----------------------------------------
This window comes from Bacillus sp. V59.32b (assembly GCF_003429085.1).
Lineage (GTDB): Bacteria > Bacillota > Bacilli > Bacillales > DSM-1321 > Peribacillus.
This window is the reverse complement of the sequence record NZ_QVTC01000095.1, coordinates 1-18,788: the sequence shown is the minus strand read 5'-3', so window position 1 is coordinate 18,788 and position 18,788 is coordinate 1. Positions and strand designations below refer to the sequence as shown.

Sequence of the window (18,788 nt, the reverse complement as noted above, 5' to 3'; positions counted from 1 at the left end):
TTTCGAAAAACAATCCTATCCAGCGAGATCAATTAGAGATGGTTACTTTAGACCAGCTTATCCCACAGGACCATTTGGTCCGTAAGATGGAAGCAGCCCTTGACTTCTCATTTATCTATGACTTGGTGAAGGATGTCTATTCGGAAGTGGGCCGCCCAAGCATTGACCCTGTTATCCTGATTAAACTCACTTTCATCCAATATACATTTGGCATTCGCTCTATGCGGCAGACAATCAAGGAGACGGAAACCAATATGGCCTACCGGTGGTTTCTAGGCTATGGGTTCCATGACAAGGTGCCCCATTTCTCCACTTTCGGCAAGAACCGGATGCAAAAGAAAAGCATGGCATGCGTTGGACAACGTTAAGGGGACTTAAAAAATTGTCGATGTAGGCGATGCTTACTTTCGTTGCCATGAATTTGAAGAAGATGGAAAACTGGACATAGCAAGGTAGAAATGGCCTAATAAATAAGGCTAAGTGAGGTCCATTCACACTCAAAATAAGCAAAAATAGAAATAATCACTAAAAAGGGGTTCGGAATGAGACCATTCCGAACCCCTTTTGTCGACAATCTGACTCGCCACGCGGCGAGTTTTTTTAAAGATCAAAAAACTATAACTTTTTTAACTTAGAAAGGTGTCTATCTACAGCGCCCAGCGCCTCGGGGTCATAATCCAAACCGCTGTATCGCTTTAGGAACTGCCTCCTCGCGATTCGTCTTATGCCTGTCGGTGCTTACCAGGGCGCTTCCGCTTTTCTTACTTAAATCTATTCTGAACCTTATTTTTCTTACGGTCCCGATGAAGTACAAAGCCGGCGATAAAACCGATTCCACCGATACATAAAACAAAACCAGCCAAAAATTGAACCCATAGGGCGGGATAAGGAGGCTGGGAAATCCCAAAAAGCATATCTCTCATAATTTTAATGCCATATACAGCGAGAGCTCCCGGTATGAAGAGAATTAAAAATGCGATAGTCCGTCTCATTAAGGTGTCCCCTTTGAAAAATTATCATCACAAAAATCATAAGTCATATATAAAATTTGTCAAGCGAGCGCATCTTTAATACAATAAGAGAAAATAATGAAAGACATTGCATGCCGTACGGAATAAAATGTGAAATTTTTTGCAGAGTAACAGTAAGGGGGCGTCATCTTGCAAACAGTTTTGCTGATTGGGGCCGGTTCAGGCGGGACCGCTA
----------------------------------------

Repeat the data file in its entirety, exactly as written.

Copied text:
This window comes from Bacillus sp. V59.32b (assembly GCF_003429085.1).
Lineage (GTDB): Bacteria > Bacillota > Bacilli > Bacillales > DSM-1321 > Peribacillus.
This window is the reverse complement of the sequence record NZ_QVTC01000095.1, coordinates 1-18,788: the sequence shown is the minus strand read 5'-3', so window position 1 is coordinate 18,788 and position 18,788 is coordinate 1. Positions and strand designations below refer to the sequence as shown.

Sequence of the window (18,788 nt, the reverse complement as noted above, 5' to 3'; positions counted from 1 at the left end):
TTTCGAAAAACAATCCTATCCAGCGAGATCAATTAGAGATGGTTACTTTAGACCAGCTTATCCCACAGGACCATTTGGTCCGTAAGATGGAAGCAGCCCTTGACTTCTCATTTATCTATGACTTGGTGAAGGATGTCTATTCGGAAGTGGGCCGCCCAAGCATTGACCCTGTTATCCTGATTAAACTCACTTTCATCCAATATACATTTGGCATTCGCTCTATGCGGCAGACAATCAAGGAGACGGAAACCAATATGGCCTACCGGTGGTTTCTAGGCTATGGGTTCCATGACAAGGTGCCCCATTTCTCCACTTTCGGCAAGAACCGGATGCAAAAGAAAAGCATGGCATGCGTTGGACAACGTTAAGGGGACTTAAAAAATTGTCGATGTAGGCGATGCTTACTTTCGTTGCCATGAATTTGAAGAAGATGGAAAACTGGACATAGCAAGGTAGAAATGGCCTAATAAATAAGGCTAAGTGAGGTCCATTCACACTCAAAATAAGCAAAAATAGAAATAATCACTAAAAAGGGGTTCGGAATGAGACCATTCCGAACCCCTTTTGTCGACAATCTGACTCGCCACGCGGCGAGTTTTTTTAAAGATCAAAAAACTATAACTTTTTTAACTTAGAAAGGTGTCTATCTACAGCGCCCAGCGCCTCGGGGTCATAATCCAAACCGCTGTATCGCTTTAGGAACTGCCTCCTCGCGATTCGTCTTATGCCTGTCGGTGCTTACCAGGGCGCTTCCGCTTTTCTTACTTAAATCTATTCTGAACCTTATTTTTCTTACGGTCCCGATGAAGTACAAAGCCGGCGATAAAACCGATTCCACCGATACATAAAACAAAACCAGCCAAAAATTGAACCCATAGGGCGGGATAAGGAGGCTGGGAAATCCCAAAAAGCATATCTCTCATAATTTTAATGCCATATACAGCGAGAGCTCCCGGTATGAAGAGAATTAAAAATGCGATAGTCCGTCTCATTAAGGTGTCCCCTTTGAAAAATTATCATCACAAAAATCATAAGTCATATATAAAATTTGTCAAGCGAGCGCATCTTTAATACAATAAGAGAAAATAATGAAAGACATTGCATGCCGTACGGAATAAAATGTGAAATTTTTTGCAGAGTAACAGTAAGGGGGCGTCATCTTGCAAACAGTTTTGCTGATTGGGGCCGGTTCAGGCGGGACCGCTA